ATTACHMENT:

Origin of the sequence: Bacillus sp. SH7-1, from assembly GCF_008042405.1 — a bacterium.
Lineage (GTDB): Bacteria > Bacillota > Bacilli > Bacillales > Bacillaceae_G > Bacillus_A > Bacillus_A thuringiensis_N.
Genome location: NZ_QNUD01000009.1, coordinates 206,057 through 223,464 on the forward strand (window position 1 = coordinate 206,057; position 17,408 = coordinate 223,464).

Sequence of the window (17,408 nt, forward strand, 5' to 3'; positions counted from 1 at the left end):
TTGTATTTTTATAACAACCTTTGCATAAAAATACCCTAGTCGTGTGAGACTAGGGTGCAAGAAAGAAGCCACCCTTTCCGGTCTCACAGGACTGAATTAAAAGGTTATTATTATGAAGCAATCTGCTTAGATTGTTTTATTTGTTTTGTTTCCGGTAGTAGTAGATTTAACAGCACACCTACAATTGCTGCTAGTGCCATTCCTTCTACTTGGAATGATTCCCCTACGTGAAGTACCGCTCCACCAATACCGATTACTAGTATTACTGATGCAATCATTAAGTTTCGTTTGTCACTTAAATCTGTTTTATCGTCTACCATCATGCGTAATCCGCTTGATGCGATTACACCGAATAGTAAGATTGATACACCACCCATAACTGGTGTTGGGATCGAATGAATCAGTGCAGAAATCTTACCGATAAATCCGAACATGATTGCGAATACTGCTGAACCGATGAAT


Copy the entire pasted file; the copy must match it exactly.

Origin of the sequence: Bacillus sp. SH7-1, from assembly GCF_008042405.1 — a bacterium.
Lineage (GTDB): Bacteria > Bacillota > Bacilli > Bacillales > Bacillaceae_G > Bacillus_A > Bacillus_A thuringiensis_N.
Genome location: NZ_QNUD01000009.1, coordinates 206,057 through 223,464 on the forward strand (window position 1 = coordinate 206,057; position 17,408 = coordinate 223,464).

Sequence of the window (17,408 nt, forward strand, 5' to 3'; positions counted from 1 at the left end):
TTGTATTTTTATAACAACCTTTGCATAAAAATACCCTAGTCGTGTGAGACTAGGGTGCAAGAAAGAAGCCACCCTTTCCGGTCTCACAGGACTGAATTAAAAGGTTATTATTATGAAGCAATCTGCTTAGATTGTTTTATTTGTTTTGTTTCCGGTAGTAGTAGATTTAACAGCACACCTACAATTGCTGCTAGTGCCATTCCTTCTACTTGGAATGATTCCCCTACGTGAAGTACCGCTCCACCAATACCGATTACTAGTATTACTGATGCAATCATTAAGTTTCGTTTGTCACTTAAATCTGTTTTATCGTCTACCATCATGCGTAATCCGCTTGATGCGATTACACCGAATAGTAAGATTGATACACCACCCATAACTGGTGTTGGGATCGAATGAATCAGTGCAGAAATCTTACCGATAAATCCGAACATGATTGCGAATACTGCTGAACCGATGAAT